The rate at which loans backing CLOs default has historically varied “significantly” between managers, according to a study published last month by Moody’s Investors Service.
The wide range of collateral defaults of 18 managers tracked in the study – between just over 5% to well over 8% (see chart) – seems primarily a reflection of the disparate risk levels that managers are willing to undertake, Moody’s researchers noted in a first-of-its-kind look at the long-term trends of default rates specific to particular firms.
The study covered collateral default performance in CLOs from 2002 to 2014, based on trustees reports.
What stood out, according to Moody’s was the correlation between default rates with a manager’s weighted average rating factor (or WARF), which is a numerical representation of the underlying ratings of loan assets purchased by managers.
An ‘AAA’ rating scores a 1 in Moody’s WARF calculations; a ‘Ba1’ – the highest speculative-grade rating – would factor in a score of 940; a bottom level, pre-default rating of ‘Caa3’ is measured at 8070. So the higher the score, the higher the risk.
LCM Asset Management LLC, for instance, recorded the lowest pro forma default rate during the study period, and had an average WARF figure by manager of 2295. In contrast, the 8.49% default rate of Pacific Investment Management Co. (the highest default rate among the 18 firms) had the highest WARF average of well at 3134.
While WARF can be an indicator of credit deterioration prior to default, they may also reflect riskier portfolio strategies of managers with the appetite to seek out higher-yielding assets.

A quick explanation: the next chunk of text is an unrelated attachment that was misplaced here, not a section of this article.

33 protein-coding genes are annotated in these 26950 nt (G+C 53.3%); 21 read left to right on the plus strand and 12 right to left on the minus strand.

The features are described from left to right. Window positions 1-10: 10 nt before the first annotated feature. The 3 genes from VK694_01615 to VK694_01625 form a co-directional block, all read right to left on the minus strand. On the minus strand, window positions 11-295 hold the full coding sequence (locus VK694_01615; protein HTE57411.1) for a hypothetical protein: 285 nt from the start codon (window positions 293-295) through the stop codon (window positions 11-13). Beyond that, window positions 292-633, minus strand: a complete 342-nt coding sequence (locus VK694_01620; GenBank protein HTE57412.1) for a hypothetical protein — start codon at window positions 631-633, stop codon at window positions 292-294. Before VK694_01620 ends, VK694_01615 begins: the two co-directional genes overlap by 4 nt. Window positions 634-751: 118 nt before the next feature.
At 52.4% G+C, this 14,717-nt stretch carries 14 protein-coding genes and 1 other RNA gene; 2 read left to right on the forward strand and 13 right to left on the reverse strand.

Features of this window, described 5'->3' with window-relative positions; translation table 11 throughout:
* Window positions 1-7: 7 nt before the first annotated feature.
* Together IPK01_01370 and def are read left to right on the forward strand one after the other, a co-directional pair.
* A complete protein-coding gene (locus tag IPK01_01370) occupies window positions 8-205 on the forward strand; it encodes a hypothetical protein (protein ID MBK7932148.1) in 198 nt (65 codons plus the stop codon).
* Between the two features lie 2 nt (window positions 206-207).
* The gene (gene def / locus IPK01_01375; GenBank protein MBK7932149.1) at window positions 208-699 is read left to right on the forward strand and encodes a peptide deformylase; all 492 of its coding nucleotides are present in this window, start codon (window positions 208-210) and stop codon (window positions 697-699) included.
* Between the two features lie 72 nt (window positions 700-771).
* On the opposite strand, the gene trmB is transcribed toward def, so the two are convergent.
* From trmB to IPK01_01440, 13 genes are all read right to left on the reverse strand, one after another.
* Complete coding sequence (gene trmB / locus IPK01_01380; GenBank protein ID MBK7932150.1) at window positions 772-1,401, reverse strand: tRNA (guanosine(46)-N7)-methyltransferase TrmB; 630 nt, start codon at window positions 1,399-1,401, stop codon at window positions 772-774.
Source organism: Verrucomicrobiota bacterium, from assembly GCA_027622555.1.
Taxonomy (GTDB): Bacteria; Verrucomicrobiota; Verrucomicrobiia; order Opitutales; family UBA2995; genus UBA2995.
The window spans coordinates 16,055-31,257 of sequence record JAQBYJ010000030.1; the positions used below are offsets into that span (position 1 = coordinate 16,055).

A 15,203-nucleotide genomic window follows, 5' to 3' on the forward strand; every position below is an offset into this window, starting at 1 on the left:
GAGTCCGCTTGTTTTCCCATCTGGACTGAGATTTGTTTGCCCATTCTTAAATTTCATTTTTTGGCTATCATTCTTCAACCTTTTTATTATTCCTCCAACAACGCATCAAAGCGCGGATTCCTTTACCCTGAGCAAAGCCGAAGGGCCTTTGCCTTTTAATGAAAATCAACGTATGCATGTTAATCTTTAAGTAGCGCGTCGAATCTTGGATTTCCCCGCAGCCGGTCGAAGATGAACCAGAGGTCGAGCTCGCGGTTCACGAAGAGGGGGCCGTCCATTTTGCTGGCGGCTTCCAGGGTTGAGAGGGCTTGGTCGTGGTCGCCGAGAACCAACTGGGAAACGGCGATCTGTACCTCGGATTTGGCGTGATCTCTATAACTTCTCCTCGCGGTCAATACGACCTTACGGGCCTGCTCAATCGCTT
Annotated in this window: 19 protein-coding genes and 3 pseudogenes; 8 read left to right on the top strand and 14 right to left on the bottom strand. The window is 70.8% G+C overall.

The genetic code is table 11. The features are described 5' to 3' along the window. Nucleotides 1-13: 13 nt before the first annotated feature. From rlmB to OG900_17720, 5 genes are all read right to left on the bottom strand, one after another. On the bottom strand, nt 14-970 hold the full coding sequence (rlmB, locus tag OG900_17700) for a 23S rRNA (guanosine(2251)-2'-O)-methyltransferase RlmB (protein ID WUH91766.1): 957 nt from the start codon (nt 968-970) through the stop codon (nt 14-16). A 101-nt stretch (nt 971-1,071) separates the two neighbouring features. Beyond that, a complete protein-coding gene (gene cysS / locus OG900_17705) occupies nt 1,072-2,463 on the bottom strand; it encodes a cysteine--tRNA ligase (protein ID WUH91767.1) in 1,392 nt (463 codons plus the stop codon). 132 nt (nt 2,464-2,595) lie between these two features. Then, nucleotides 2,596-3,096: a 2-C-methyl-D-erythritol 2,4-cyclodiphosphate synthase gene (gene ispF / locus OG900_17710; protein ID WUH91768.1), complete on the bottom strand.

Jeremy Gluck, a research analyst in Moody’s structured finance group, said the study was limited to examining whether WARF – and other leading indicators like the general speculative-grade default rate -- is a leading indicator of CLO collateral defaults.
“We certainly did not go in depth into different manager strategies and how they dealt with risky assets,” said Gluck. “We were only looking at ratings as a possible indicator of future defaults.”
In the default rate table, the three lowest WARF ratings belonged to the agencies with the lowest default rates as well: LCM, Stone Tower Debt Advisors LLC at 5.64% (Stone was acquired by Apollo Global Management in 2012) and Octagon at 5.67%.
But WARF wasn’t always a direct indicator of the differing default rates among managers. Babson Capital held the sixth lowest default rate at 6.62%, but had the second-highest WARF figure of 3098.
The study also indicated that CLO collateral default rate patterns reflected that of the speculative grade market. The spec-grade default rate was generally between the “pro forma” and “realized” CLO collateral default rates, which are differentiated by a CLO’s original assets and after a manager sells off potential defaults from the portfolio.
The pro forma CLO assets were generally 5.07% during the period, and the realized rates (after the sell-off were 3.41%.
“We think the pro forma rates are probably more meaningful than the realized rates,” in determining CLO manager performance, said Gluck. “The issue with the realized rates is that managers may very well sell assets shortly before it defaults…For example, they may have incentives to sell assets to meet overcollateralization tests.”